Cool Picture Effects

As a new photographer, I often felt intimidated by my own camera. I wasn’t quite sure what all of the different settings meant, or how they worked, and I wasn’t sure where to go to find out. I’ve never been very technically inclined and wasn’t sure I wanted to spend time LEARNING Photoshop.

After I while I discovered that creating cool picture effects actually isn’t so hard if you know the right camera techniques, and a lot of GREAT EFFECTS can actually be created in-camera.

For everyone that isn’t very technical or good with image editing, it’s really fantastic that today’s cameras can actually produce very cool picture effects without needing a computer.

Keep reading and I’ll teach you how to take control of your camera and create some great and easy picture effects that’ll whet your appetite for more advanced stuff.

For starter, try playing around with forced perspective photographs…

A forced perspective photograph happens when you photograph two objects at different depths, but align them so that it appears they are interacting.

For example, try putting your camera on the ground, pointed in the direction of a car about thirty metres away. Have a friend stand about five metres away and raise one of his/her feet, creating the illusion that they are a giant that’s going to stomp on the car.

You may have to play a little bit with the distances to create the desired effect, but now that you understand the concept you’ll find that much more is possible.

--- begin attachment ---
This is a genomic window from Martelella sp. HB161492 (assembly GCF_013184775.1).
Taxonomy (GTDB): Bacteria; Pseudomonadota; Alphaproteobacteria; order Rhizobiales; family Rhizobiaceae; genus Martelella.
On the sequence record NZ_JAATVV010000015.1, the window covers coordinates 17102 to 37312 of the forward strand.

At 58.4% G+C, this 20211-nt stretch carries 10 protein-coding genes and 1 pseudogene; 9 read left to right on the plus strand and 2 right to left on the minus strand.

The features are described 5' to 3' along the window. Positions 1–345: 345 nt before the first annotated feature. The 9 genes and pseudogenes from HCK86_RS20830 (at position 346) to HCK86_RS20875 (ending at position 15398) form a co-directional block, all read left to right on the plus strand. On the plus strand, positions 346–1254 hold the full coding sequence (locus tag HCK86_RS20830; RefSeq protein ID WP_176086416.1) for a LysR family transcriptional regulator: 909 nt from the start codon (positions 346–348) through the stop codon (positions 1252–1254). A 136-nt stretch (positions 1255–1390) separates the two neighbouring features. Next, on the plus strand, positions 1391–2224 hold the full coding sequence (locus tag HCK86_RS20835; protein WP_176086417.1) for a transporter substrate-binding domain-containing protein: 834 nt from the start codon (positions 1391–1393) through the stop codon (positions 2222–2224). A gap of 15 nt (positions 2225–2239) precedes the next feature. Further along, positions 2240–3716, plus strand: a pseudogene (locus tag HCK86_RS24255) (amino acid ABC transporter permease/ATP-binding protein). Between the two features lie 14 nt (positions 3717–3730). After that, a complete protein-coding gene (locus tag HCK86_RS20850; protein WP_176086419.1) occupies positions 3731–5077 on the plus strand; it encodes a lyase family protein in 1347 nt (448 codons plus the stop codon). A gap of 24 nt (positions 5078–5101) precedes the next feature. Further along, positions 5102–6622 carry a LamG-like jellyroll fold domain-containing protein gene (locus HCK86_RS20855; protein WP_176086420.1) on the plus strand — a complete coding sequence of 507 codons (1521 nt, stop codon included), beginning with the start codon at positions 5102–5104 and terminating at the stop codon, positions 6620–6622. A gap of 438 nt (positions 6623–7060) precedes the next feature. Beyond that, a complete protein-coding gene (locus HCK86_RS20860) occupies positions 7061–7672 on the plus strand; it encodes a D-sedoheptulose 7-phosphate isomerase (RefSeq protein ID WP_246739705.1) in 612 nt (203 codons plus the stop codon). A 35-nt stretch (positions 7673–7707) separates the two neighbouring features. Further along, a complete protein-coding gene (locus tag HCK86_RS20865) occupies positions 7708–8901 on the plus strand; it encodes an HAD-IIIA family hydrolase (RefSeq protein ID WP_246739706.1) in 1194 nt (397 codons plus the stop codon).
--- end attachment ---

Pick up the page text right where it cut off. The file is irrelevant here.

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Popular forced perspective photographs have featured people holding up the leaning tower of Pisa or resting the Pyramids at Giza in the palm of their hand. The best advice for this type of shot is to keep at it until you get it exactly right.

Rotated perspective photographs can also be fun and easy to play with.

In this type of photograph, you want to take a picture that can create some kind of illusion by being either rotated on its side or flipped upside down.

For example, if you take a picture of someone pulling horizontally on a long chain with an empty background, you could turn it sideways and have it appear like that chain is actually vertical and they are pulling themselves up a mountain.

It’s also possible to create levitation effects like this too.

The TRICK is to use an empty room or an open space so there are no other visual cues about the original orientation of the photograph.

A final excellent and simple photography trick has to do with reflections. If you find a large pool of water somewhere that reflects well, you can get some great results by focusing in on and photographing the reflection.

This can produce some visually interesting and surreal images, especially if you can incorporate the reflection and the actual scene into the same shot.

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Hopefully this short article has given you some ideas about how you can create your own masterpiece. This is really only a drop in the bucket of what’s possible with a DSLR, so go out and see what you can create!

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